The Call (2020): Performances Can’t Save Poor Story Choices

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The Call has a simple concept that is executed well by the premise with excellent cinematography and production design, only to be muddled by its poor story choices in the second-half that fortunately are carried by the two leads, Park Shin-hye and Jeon Jong-seo.
Source: Netflix

Having a film centered around gadgets and phone calls are extremely common in the film industry. But there’s always something peculiar and unthinkable in most Korean films, especially when the concept turns to, “what if the tête-à-tête happens in two different time frames, one in the past and one in the future?” That’s what “The Call” is all about–based on the remake of the British and Puerto Rican production “The Caller” (2011) by Matthew Parkhill, adjusted using Korea storytelling standards.

The film opens to a wide landscape of rice field with foggy texture, already showing the grim and lonely atmosphere, even if isn’t explicitly shown. It does take a while to establishes the concept, as the director-writer (in his feature film debut) Lee Chung-hyun decided to give the protagonist Kim So-yeon (Park Shin-hye) a backstory for audiences to relate to, only to surprise and confuse us later when it transforms into the more mythical world of old phones. The shift of realism to mythical isn’t so smooth, but it becomes more interesting when the girl, 20 years apart from the past, Oh Young-sook (Jeon Jong-soo) is introduced.

The banter between them is a personal favorite. It is just scenes of dialogue, but Director Lee wrote in a sharp manner, exposing and fleshing out these two characters more and more while also showing their chemistry, despite it being conversations on the phone. It is thanks to the performance of Park Shin-hye and Jeon Jong-soo–Jong-soo especially, who already surprised the world through Lee Chang Dong’s enigmatic “Burning” (2018), reveals her antagonistic and malevolent personality beneath the surface in her second film.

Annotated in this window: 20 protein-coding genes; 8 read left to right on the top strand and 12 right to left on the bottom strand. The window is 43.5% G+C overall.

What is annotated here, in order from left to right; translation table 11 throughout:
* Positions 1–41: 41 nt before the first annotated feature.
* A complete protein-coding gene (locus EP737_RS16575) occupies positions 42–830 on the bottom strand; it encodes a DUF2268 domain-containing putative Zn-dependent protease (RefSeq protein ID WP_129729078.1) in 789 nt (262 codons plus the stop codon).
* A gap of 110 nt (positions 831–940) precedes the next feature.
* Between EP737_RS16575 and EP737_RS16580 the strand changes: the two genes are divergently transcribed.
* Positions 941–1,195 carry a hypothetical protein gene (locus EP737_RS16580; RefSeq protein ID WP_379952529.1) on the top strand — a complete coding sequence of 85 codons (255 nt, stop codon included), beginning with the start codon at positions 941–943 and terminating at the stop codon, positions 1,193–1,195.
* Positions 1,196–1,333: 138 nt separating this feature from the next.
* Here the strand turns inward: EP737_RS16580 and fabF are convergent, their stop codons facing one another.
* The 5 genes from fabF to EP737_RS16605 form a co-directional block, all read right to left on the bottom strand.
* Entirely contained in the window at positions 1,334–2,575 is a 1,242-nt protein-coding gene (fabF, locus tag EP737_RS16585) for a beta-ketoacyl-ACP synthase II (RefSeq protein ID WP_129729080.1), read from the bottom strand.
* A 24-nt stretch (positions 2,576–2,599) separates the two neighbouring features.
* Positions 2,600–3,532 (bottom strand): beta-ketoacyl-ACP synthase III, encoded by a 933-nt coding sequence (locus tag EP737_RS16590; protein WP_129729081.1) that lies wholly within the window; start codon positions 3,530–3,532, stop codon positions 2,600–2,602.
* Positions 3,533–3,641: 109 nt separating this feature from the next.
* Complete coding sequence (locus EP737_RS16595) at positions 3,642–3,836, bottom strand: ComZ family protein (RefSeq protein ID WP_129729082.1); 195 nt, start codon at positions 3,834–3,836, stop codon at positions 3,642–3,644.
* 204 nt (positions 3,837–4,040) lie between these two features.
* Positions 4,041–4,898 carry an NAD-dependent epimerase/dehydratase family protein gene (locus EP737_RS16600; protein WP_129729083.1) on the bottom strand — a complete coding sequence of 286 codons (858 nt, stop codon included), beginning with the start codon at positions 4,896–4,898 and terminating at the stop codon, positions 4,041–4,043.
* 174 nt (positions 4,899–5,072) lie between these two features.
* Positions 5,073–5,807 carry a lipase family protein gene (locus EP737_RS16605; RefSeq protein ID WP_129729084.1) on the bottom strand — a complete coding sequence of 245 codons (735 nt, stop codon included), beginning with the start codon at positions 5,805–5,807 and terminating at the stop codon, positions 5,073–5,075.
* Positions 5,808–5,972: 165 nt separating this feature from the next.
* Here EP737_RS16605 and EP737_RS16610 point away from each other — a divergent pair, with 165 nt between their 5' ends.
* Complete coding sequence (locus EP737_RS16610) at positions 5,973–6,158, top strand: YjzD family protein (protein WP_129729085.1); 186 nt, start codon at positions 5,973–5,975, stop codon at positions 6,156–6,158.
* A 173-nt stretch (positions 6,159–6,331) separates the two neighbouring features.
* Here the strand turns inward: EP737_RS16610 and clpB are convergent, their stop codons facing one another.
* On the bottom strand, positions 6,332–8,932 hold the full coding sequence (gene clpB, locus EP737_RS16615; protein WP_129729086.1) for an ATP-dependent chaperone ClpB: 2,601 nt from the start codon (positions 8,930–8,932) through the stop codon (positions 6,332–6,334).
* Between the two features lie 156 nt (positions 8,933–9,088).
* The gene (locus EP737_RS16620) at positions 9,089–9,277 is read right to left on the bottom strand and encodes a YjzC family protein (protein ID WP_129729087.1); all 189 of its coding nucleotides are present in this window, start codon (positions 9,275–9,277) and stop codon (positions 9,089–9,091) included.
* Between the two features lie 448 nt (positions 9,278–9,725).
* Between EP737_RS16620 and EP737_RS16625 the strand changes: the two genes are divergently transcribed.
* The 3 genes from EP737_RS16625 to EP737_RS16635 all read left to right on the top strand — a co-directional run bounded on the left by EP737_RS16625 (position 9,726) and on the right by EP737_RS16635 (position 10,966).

It is also surprising just how consistent the film is regarding its visuals despite its fluid changing nature. Two thumbs-up to the production design that nails every setting to appear believable on its non-stop history alteration, while also setting up the tone and mood to fit with the scenes. This is all done using the same interior, by the way. The cinematography also feels consistent amid the changing texture of clean to messy.. Overall, most of the film is consistent even with the nature of its concept, although one must defy and ignore the logic that happens.

Nevertheless, the film becomes inconsistent in pacing and story as it progresses. The pacing wears off when the film starts to explore the consequences of the call. Instead of fleshing out the character’s personality, the film offers a situation for them to deal with, and gradually changes them into one-dimensional characters to reach their goal. It’s fun and tense, but misdirected into the common horror films, leading to disappointment. And the mid-credit scene. Please. NO SEQUEL!

Some poor story decisions in “The Call” degrade the film’s quality that had been so promising in the beginning. Fortunately, the cinematography and production design partially covers the flaws and the two main leads’ performances are the reason why you should stick until the end, even if the journey becomes irrational.


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Film Credits

Source: Netflix

The Call

Nationality: South Korea

Duration: 112 min.


Lee Chung-hyun


Park Shin-hye
Jeon Jong-seo
Kim Sung-ryung
Lee El
Oh Jung-se
Lee Dong-hwi
Park Ho-san

Written by

Lee Chung-hyun


Jo Young-jik

Edited by

Yang Jin-mo

Composed by


Synopsis: Connected by phone in the same home but 20 years apart, a serial killer puts another woman’s past — and life — on the line to change her own fate.